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Re: ELF octets_per_byte
- From: "Maciej W. Rozycki" <macro at linux-mips dot org>
- To: dgisselq at ieee dot org
- Cc: binutils at sourceware dot org
- Date: Fri, 26 Feb 2016 15:43:44 +0000 (GMT)
- Subject: Re: ELF octets_per_byte
- Authentication-results: sourceware.org; auth=none
- References: <1456242622 dot 30661 dot 448 dot camel at jericho> <alpine dot LFD dot 2 dot 20 dot 1602232312590 dot 7431 at eddie dot linux-mips dot org> <1456368038 dot 21426 dot 29 dot camel at jericho>
> > As to the symbol size I think it needs to be set to whatever the
> > C-language's `sizeof' operator would return for a unit of storage of the
> > same size.
> As I mentioned earlier this evening, the Zip CPU features:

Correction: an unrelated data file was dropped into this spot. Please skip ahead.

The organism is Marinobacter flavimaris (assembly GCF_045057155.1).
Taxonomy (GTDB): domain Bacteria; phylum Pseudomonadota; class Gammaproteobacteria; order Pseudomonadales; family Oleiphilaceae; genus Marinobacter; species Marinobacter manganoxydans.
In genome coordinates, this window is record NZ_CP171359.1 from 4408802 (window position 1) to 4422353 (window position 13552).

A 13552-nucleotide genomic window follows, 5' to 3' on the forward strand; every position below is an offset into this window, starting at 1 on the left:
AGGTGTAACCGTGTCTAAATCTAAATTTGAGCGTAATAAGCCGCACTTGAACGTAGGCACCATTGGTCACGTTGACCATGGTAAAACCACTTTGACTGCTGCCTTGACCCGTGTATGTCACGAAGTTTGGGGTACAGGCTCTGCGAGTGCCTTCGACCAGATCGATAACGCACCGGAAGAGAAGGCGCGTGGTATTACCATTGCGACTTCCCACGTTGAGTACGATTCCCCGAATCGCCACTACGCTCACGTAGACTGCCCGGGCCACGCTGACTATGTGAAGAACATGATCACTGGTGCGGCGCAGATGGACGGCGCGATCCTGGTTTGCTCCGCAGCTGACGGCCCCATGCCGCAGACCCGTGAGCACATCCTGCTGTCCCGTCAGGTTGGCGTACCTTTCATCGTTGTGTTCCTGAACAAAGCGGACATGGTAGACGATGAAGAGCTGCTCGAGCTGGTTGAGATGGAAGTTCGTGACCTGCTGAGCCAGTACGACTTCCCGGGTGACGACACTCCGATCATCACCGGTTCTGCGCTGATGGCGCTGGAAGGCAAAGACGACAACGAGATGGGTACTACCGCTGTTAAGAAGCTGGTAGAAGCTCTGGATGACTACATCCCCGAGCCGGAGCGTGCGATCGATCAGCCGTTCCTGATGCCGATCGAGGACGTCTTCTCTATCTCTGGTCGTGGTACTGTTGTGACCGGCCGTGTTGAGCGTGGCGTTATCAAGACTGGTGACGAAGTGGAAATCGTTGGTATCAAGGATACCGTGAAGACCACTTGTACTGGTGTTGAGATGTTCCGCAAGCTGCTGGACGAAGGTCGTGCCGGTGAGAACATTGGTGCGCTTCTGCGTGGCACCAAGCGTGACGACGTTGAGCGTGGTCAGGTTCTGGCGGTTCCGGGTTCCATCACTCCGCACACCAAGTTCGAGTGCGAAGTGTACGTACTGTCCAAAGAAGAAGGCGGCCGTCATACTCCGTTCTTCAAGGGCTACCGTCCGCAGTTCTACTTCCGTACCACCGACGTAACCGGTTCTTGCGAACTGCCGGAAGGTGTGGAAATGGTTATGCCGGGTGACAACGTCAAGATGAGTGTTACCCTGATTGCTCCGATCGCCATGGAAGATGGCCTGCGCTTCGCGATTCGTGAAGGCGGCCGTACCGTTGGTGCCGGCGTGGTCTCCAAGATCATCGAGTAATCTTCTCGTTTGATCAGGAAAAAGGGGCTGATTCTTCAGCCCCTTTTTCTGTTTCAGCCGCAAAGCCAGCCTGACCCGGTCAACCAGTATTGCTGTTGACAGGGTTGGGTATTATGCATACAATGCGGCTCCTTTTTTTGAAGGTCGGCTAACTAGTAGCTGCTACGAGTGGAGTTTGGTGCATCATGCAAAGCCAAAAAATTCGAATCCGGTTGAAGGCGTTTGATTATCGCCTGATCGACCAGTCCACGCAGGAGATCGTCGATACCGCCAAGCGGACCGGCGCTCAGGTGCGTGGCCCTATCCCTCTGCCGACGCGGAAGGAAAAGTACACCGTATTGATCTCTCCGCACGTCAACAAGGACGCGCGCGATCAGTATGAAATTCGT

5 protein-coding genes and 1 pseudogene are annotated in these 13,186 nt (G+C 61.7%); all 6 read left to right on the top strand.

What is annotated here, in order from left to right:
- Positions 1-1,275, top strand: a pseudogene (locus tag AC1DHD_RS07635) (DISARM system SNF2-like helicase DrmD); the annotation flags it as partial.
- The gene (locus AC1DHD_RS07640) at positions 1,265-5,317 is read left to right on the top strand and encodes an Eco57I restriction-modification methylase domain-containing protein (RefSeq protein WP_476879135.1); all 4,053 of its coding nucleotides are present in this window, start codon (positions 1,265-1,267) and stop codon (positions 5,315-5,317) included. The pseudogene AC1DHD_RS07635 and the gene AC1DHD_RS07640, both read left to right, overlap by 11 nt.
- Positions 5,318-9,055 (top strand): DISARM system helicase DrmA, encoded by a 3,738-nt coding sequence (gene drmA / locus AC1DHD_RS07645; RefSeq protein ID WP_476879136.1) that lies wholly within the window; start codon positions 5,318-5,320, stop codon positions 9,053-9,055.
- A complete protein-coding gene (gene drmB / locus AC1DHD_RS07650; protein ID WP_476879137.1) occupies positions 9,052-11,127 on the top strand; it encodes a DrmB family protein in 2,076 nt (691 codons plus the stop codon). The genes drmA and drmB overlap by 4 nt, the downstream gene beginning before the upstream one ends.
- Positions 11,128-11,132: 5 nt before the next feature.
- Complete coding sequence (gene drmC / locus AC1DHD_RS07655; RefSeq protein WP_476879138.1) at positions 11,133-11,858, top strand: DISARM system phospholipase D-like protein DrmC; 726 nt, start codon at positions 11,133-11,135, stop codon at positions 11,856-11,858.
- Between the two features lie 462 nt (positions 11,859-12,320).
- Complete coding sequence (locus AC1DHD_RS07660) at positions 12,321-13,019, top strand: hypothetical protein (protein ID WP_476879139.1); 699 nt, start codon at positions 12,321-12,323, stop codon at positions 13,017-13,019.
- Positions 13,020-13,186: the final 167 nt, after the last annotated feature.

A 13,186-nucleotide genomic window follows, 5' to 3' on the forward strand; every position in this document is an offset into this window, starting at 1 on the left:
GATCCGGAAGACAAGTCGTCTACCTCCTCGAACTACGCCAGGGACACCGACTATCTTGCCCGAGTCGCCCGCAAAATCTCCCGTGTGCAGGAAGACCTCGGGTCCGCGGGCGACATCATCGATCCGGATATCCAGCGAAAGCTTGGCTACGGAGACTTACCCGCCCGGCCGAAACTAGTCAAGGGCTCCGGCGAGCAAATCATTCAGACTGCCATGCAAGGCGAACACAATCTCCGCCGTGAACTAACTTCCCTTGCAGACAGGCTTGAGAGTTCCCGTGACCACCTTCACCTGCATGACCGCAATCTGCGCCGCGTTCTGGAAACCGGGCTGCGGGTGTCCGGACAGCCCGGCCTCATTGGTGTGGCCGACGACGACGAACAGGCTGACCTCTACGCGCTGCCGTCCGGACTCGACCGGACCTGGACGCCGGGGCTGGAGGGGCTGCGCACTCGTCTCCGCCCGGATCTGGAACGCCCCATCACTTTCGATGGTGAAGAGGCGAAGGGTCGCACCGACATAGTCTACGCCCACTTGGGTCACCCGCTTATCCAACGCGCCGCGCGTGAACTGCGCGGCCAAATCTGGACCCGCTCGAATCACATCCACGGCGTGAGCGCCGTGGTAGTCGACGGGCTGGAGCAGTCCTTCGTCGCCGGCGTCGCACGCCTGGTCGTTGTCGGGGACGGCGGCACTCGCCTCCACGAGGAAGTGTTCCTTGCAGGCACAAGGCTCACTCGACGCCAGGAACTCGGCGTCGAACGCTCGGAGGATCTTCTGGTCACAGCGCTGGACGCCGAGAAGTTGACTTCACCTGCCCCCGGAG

> sizeof(char)=sizeof(short)=sizeof(int)=sizeof(void *)=1 // 32-bits
> It's a ... unique architectural feature. :)
I'm not sure it's that unique, though I do realise it's not that common
these days either.
Anyway, a symbol's size can be seen as an arithmetic difference between
the next available address and the address of the symbol, so with an
architecture defined like yours it looks to me you need to count in 32-bit
quantities here. Symbol sizes are not interpreted by generic ELF tools,
except perhaps from presenting them to the user in dumps, but they may be
processed by software run on the target such as by a dynamic loader for
the purpose of processing copy relocations. So using a data size
measurement unit suitable for the target seems appropriate to me, so as
not to incur unnecessary run-time overhead if nothing else. If similar
processing turns out then to be required in static linking as well, then
the static linker can be adjusted accordingly in a target-specific manner.
FWIW, GAS will set a `foo' symbol's size with an assembly language
construct like this:
# Symbol contents come here.
.size foo, . - foo